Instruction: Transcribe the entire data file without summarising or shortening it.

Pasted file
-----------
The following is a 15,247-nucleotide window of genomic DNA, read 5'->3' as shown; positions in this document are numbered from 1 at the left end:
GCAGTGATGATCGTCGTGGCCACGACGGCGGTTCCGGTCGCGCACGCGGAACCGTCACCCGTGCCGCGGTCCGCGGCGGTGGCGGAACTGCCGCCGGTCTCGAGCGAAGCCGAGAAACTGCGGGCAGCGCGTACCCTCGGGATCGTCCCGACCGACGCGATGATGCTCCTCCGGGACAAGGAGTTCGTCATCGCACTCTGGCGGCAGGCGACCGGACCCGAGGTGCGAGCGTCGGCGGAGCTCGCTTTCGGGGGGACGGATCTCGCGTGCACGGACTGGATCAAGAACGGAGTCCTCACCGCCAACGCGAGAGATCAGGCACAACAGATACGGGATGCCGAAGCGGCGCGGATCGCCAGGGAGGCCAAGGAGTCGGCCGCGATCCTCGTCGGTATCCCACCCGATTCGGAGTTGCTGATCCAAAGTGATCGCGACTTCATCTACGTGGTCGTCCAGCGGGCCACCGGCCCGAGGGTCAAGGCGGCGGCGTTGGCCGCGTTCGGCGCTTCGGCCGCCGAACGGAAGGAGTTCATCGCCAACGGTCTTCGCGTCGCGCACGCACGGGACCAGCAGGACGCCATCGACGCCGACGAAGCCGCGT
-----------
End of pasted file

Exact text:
The following is a 15,247-nucleotide window of genomic DNA, read 5'->3' as shown; positions in this document are numbered from 1 at the left end:
GCAGTGATGATCGTCGTGGCCACGACGGCGGTTCCGGTCGCGCACGCGGAACCGTCACCCGTGCCGCGGTCCGCGGCGGTGGCGGAACTGCCGCCGGTCTCGAGCGAAGCCGAGAAACTGCGGGCAGCGCGTACCCTCGGGATCGTCCCGACCGACGCGATGATGCTCCTCCGGGACAAGGAGTTCGTCATCGCACTCTGGCGGCAGGCGACCGGACCCGAGGTGCGAGCGTCGGCGGAGCTCGCTTTCGGGGGGACGGATCTCGCGTGCACGGACTGGATCAAGAACGGAGTCCTCACCGCCAACGCGAGAGATCAGGCACAACAGATACGGGATGCCGAAGCGGCGCGGATCGCCAGGGAGGCCAAGGAGTCGGCCGCGATCCTCGTCGGTATCCCACCCGATTCGGAGTTGCTGATCCAAAGTGATCGCGACTTCATCTACGTGGTCGTCCAGCGGGCCACCGGCCCGAGGGTCAAGGCGGCGGCGTTGGCCGCGTTCGGCGCTTCGGCCGCCGAACGGAAGGAGTTCATCGCCAACGGTCTTCGCGTCGCGCACGCACGGGACCAGCAGGACGCCATCGACGCCGACGAAGCCGCGT